Spring Break Playlist

April 9, 2014

It’s been a hard winter, both in the frozen East and Midwest, and in California, which must weather it’s worst drought in a decade this year. But spring has come, the season of hope, and love. And SFCV offers its own paean to beautiful weather and optimism in a playlist designed to lift your spirits and get your body moving.


 

1. Overture to Ruslan and Lyudmila (Mikhail Glinka); London Symphony Orchestra, Sir Georg Solti, conductor.
Glinka’s undisputed masterpiece gets performed far too little, except for the overture, which burns the fingers of violinists (how fast can you play scales?) and contains the rousing, festive music from the opera’s finale.

2. Allegro vivace Symphony No. 8 in F Major, 4th movement, (Beethoven); New York Philharmonic, Leonard Bernstein, conductor.
One of Beethoven’s most probing and intellectual symphonies, but it just sounds like ingratiating fun. Be amused, be very amused.

3. “California,” Rufus Wainwright, off the album Poses.
Just saying the word “California” signifies optimism. Wainwright’s song, if you listen to the lyrics, is making fun of the instant images California provokes, it’s refrain line “You’re such a wonder that I think I’ll stay in bed” contradicting those mindless images. But the tune adds its own level, taking off from the easygoing California surf music of the 1960s.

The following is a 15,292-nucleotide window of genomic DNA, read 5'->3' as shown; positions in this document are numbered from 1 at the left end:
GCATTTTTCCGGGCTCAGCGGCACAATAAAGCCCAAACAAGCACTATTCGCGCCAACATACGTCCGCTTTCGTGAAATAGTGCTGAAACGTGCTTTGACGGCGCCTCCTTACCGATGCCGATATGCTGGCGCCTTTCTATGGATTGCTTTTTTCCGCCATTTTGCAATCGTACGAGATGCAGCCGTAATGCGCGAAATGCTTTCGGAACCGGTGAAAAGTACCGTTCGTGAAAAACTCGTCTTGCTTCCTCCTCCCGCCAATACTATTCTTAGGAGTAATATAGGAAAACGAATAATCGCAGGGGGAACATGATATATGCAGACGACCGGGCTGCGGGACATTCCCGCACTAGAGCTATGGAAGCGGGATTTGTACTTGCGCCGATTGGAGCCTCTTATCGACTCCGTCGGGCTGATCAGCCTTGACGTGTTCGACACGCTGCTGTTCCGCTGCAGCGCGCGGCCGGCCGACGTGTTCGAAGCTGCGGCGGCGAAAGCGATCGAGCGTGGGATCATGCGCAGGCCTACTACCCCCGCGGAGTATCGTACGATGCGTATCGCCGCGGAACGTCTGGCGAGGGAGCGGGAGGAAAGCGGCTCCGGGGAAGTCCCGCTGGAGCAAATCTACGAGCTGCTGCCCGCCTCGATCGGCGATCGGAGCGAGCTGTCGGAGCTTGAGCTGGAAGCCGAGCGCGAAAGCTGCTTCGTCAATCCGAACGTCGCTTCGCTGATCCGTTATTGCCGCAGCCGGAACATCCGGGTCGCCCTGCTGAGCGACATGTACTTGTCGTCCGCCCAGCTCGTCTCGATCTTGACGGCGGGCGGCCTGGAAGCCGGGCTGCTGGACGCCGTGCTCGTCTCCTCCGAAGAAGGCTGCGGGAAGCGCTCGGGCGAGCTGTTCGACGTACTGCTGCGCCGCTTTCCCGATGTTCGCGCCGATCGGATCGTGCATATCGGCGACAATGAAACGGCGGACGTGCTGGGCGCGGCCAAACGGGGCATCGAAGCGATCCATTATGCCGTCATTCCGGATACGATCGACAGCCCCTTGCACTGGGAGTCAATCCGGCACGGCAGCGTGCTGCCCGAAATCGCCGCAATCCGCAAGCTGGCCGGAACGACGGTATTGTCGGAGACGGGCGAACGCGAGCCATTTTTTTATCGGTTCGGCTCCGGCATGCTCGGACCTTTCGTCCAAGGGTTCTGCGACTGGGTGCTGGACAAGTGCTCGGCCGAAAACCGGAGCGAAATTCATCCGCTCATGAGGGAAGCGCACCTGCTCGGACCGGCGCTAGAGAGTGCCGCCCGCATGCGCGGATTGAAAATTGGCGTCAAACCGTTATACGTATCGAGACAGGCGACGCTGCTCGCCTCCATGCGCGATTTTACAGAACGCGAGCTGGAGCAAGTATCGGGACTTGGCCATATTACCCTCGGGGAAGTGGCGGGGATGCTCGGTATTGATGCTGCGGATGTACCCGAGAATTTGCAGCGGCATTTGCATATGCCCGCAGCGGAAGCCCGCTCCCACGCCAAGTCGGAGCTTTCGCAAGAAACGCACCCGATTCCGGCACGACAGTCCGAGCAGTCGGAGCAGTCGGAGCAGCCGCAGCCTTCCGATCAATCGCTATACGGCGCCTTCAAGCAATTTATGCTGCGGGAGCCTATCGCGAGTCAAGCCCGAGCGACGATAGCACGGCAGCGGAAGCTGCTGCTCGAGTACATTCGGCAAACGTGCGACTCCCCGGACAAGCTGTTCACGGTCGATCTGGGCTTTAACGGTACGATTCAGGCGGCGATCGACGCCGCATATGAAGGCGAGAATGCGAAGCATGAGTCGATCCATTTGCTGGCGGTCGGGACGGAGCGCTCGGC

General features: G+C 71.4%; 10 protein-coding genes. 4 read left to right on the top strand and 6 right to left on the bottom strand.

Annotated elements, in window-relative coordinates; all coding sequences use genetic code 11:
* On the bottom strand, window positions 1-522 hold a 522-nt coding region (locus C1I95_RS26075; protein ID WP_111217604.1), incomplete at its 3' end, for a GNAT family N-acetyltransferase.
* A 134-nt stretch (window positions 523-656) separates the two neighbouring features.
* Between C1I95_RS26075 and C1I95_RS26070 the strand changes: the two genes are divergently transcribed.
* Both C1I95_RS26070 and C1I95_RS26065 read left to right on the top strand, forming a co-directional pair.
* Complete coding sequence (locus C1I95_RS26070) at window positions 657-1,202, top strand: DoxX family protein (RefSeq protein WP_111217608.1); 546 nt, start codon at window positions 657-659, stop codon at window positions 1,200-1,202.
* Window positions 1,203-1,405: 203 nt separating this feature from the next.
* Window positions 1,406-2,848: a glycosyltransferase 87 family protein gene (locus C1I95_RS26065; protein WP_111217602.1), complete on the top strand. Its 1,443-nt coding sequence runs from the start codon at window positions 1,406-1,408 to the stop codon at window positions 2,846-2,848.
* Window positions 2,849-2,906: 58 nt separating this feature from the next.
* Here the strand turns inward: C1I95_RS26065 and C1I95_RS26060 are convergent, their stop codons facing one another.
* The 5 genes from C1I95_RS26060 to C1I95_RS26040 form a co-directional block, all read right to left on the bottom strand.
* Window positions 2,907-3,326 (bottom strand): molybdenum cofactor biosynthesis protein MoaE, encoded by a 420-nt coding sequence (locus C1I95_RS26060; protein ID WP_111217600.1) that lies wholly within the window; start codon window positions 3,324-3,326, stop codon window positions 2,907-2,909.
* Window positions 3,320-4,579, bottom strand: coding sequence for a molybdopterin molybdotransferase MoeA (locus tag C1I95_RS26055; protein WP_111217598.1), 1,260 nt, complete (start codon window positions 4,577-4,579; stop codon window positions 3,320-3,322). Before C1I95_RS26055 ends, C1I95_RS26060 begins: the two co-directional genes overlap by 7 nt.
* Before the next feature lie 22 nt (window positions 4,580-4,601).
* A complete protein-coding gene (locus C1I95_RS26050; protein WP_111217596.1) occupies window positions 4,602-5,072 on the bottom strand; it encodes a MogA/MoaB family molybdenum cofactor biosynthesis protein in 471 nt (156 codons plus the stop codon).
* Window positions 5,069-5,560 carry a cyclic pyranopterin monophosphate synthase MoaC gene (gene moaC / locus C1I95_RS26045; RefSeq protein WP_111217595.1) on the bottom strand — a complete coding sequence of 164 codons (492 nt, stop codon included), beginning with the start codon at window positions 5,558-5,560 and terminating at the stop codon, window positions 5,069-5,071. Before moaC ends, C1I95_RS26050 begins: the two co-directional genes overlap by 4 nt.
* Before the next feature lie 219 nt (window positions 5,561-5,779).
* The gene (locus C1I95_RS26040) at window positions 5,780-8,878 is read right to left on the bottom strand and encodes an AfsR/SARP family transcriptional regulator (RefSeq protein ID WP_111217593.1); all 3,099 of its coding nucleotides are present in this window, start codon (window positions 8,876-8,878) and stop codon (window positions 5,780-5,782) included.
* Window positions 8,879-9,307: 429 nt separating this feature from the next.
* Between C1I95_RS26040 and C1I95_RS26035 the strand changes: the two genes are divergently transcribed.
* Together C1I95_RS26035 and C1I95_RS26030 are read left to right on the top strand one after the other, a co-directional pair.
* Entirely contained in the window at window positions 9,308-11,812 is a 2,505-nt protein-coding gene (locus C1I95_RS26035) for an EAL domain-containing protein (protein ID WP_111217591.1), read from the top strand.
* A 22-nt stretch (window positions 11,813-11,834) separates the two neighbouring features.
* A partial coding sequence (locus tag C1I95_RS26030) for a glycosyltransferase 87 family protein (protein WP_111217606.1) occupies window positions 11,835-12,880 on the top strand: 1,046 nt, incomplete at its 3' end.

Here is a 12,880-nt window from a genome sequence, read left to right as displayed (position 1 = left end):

4. “Good Vibrations,” The Beach Boys.
This song, with its unusual opening and verse structure (in E-flat Minor), and a last break that seems to go nowhere deliberately, and the use of the theremin, was pretty revolutionary in the pop world of the 1960s. But we’ve pretty much lost sight of that now.

5. “Come On, Eileen,” Drexys Midnight Runners.
SFCV succumbs to the pull of the culture around us. This song makes dozens of spring break playlists. No reason, except that it’s a classic, upbeat pop tune.

6. Sinfonia in C (Georg Friedrich Telemann); Berlin Baroque Soloists, Rainer Kussmaul, cond.
Yes, spring inspired people in the 1700s too. Here’s a springlike Baroque piece not written by Vivaldi.

7. “Portena Primavera” from The Four Seasons of Buenos Aires (Astor Piazzolla); Lara St. John, violin, Youth Orchestra of Venezuela, Eduard Marturet
This fantastic piece is Argentinean tango master Piazzolla’s response to Vivaldi’s famous work. The orchestra here is the inspiring top-level orchestra of Venezuela’s “El Sistema” music education system.

8. Allegro vivace from Symphony No. 4 (“Italian”)(Mendelssohn); Berlin Philharmonic Orchestra, Claudio Abbado, conductor.
Anybody going biking over spring break? This classic has been used in dozens of movies, never more memorably than in 1979’s Breaking Away.

Michael Zwiebach is the senior editor/ content manager for SFCV. He assigns all articles and content, manages the writing staff and does editing. A member of SFCV from the beginning, Michael holds a Ph.D. in music history from the University of California, Berkeley.